Sandra Lee Fewer, District 1’s newest supervisor, has some big topics on her mind going into the new year: affordable housing, long-term solutions for homelessness, and a transit system that better connects the Richmond to the rest of the city. But before having conversations at City Hall, her first order of business is to have them in the neighborhood.
“For the first couple of months, I’m going to get out and meet a lot of people, and hear what they have to say,” says Fewer, a fourth-generation San Franciscan who's lived in the neighborhood for 50 years.
Despite her long tenure in the Richmond, Fewer said there is still much to learn, especially from non-English-speaking demographics, younger generations, and those who supported her nine opponents in the D1 race.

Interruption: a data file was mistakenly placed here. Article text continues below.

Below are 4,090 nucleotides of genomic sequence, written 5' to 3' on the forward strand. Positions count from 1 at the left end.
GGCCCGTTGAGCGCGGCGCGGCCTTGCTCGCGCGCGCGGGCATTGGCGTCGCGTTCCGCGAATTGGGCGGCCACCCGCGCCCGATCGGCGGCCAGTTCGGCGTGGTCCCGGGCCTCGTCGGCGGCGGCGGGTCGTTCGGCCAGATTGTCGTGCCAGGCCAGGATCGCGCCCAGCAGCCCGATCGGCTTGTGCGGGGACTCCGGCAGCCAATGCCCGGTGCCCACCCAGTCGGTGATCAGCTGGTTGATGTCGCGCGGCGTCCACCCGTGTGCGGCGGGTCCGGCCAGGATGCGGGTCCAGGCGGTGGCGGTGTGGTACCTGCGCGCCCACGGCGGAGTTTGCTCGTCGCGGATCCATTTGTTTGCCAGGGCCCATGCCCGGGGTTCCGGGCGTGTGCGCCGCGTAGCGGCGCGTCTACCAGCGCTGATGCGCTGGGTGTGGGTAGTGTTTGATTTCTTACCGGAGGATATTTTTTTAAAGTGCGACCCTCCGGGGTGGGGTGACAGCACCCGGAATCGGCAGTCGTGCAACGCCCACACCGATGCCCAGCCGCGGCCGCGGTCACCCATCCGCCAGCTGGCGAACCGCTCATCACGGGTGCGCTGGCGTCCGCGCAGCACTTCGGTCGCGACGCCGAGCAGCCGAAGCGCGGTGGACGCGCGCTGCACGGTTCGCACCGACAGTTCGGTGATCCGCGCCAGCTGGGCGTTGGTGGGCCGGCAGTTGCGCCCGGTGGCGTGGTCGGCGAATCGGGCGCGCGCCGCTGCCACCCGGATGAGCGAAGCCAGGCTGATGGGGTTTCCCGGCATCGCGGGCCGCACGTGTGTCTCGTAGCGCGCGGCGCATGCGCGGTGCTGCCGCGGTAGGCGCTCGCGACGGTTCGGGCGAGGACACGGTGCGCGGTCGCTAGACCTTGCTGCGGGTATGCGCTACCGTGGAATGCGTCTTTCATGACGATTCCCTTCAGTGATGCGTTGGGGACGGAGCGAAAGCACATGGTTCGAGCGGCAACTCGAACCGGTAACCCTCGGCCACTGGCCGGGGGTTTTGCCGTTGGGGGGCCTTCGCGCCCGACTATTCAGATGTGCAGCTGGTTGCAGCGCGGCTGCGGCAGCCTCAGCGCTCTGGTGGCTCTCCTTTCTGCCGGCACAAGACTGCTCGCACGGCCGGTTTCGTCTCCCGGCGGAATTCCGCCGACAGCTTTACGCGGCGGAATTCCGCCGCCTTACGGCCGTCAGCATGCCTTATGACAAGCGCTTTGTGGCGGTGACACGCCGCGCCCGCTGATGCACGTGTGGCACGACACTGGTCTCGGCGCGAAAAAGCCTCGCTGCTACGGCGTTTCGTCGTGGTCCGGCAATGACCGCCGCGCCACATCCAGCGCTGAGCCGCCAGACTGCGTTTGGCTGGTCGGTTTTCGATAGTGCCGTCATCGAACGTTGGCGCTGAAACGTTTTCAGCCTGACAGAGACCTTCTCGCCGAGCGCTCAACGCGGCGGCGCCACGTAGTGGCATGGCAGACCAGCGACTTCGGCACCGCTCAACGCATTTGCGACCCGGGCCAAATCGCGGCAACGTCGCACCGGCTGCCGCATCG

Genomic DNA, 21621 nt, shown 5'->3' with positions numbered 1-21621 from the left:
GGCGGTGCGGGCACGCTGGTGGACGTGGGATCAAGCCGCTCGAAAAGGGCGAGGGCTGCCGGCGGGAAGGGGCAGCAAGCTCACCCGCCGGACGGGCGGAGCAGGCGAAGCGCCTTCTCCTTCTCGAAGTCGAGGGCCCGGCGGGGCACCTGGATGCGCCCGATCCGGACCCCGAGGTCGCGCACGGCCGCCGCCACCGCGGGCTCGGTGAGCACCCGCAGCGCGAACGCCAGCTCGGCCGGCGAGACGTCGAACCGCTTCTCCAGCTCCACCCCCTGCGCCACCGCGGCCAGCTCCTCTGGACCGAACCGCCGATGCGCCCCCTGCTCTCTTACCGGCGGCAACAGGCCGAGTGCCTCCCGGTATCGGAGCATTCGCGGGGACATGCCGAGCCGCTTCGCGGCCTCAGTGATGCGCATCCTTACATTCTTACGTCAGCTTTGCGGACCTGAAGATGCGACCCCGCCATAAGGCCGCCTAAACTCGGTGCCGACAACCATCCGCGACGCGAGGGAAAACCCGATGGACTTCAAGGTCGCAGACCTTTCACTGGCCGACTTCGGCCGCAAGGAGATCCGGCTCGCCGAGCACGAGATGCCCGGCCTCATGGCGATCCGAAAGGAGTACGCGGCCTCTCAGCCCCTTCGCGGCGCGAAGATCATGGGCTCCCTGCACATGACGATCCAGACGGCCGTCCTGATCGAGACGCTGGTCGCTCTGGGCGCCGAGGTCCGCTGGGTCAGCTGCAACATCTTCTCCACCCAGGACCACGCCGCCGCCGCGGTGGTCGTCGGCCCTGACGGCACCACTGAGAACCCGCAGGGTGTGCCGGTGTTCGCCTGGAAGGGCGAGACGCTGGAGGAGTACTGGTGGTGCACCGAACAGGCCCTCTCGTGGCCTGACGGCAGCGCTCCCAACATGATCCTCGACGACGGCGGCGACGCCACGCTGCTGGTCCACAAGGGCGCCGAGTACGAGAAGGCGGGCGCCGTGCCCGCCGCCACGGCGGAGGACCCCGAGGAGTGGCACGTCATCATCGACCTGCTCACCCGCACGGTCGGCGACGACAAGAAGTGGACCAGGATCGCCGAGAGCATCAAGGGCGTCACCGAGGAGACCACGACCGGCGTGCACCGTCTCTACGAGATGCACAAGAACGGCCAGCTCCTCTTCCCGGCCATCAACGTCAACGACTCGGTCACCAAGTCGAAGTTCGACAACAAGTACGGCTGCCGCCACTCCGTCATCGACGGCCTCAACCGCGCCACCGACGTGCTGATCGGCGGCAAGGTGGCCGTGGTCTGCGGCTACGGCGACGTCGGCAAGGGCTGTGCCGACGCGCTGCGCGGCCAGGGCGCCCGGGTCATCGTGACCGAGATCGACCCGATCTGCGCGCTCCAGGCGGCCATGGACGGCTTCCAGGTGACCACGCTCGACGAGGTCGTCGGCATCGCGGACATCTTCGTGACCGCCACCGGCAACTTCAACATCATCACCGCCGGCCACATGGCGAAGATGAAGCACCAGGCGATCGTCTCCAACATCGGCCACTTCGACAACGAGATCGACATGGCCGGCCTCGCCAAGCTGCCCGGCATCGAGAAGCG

"I learned a lot from all of the District 1 candidates," she says. "Many of them represent parts of the Richmond District that are unheard."
The open race in District 1 ultimately came down to two front-runners: the progressive Fewer, a longtime member of the School Board, and the moderate Marjan Philhour, a political consultant. After 10 rounds of ranked-choice votes were tallied, Fewer emerged the victor, with 52.8 percent of the vote to Philhour’s 47.2 percent.
Fewer commends her opponent’s drive. “For someone who has three young children—and works very hard in her own profession as a political consultant—it takes courage to say ‘I’m going to run.’ And she ran a very strong campaign.”
Affordable housing: a top priority for D1